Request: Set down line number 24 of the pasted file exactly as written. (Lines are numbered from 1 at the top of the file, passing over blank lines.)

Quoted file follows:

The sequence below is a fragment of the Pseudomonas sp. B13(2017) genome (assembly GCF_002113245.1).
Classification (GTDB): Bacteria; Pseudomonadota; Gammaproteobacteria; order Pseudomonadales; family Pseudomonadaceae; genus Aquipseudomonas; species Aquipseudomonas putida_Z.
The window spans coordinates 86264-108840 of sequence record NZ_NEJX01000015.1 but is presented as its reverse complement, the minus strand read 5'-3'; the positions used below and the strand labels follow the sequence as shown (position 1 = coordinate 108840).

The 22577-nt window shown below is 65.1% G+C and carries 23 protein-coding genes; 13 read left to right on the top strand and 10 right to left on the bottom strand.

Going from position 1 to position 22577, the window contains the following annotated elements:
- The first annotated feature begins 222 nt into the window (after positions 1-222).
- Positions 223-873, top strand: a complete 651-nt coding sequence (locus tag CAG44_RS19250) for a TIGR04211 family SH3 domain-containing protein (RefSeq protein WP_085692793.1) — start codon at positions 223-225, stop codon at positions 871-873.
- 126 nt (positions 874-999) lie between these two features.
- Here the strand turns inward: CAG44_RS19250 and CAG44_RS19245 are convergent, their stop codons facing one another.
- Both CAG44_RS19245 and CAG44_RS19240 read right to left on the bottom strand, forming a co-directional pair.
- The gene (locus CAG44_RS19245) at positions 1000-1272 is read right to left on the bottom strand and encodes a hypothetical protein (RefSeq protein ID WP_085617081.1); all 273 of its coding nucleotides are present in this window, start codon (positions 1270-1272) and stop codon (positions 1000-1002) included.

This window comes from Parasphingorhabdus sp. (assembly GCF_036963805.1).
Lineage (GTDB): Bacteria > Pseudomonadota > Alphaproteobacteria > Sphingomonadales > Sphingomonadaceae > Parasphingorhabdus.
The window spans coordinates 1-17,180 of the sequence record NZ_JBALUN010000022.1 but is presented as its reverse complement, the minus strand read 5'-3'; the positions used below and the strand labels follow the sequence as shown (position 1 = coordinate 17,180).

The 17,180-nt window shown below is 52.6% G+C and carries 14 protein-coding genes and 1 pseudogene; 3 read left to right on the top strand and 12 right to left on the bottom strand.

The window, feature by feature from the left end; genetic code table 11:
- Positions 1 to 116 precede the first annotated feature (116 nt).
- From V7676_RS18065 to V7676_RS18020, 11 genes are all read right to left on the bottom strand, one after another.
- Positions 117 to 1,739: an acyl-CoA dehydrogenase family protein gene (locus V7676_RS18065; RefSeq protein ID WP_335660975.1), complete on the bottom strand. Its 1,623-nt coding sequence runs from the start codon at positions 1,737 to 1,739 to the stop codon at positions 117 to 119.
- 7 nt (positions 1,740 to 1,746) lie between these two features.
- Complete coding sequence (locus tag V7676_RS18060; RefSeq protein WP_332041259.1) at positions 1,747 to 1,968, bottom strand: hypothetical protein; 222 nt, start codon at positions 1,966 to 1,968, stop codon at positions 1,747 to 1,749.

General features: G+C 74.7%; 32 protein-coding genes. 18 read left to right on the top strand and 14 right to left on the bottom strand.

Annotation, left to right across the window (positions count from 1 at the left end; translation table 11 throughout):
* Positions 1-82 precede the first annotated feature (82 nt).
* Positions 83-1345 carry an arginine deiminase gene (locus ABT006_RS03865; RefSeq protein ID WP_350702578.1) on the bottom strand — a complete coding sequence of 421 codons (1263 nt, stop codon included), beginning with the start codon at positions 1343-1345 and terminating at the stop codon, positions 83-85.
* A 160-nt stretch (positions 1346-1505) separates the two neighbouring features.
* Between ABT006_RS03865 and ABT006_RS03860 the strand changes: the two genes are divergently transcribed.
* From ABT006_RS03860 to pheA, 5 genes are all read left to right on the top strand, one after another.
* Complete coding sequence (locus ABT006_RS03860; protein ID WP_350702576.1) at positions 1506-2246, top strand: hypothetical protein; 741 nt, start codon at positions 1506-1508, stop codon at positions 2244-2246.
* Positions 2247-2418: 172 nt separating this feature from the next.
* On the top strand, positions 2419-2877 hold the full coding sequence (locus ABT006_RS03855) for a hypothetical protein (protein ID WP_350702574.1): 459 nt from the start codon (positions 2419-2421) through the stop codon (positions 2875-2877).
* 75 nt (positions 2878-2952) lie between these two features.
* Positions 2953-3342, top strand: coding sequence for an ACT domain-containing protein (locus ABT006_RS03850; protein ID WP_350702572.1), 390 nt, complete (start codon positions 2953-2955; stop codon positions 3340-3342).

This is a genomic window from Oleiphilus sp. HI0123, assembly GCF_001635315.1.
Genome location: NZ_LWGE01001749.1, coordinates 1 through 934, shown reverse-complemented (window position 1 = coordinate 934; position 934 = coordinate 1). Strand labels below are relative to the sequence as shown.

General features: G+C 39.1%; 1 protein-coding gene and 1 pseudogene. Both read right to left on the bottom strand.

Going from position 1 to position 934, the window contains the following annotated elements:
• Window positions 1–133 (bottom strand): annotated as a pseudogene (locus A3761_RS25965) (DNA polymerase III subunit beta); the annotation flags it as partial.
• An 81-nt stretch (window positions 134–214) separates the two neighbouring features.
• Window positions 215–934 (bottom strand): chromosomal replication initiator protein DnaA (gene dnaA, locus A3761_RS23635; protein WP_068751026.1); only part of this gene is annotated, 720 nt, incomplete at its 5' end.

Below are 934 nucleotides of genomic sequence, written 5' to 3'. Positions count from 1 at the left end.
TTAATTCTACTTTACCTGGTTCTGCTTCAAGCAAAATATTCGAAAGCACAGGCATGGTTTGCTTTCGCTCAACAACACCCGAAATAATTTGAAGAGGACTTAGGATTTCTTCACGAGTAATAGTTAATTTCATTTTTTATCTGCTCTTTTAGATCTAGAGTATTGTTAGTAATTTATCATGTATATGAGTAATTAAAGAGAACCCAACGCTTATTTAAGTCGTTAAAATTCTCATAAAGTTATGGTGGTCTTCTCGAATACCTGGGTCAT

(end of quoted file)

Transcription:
* Positions 1-82 precede the first annotated feature (82 nt).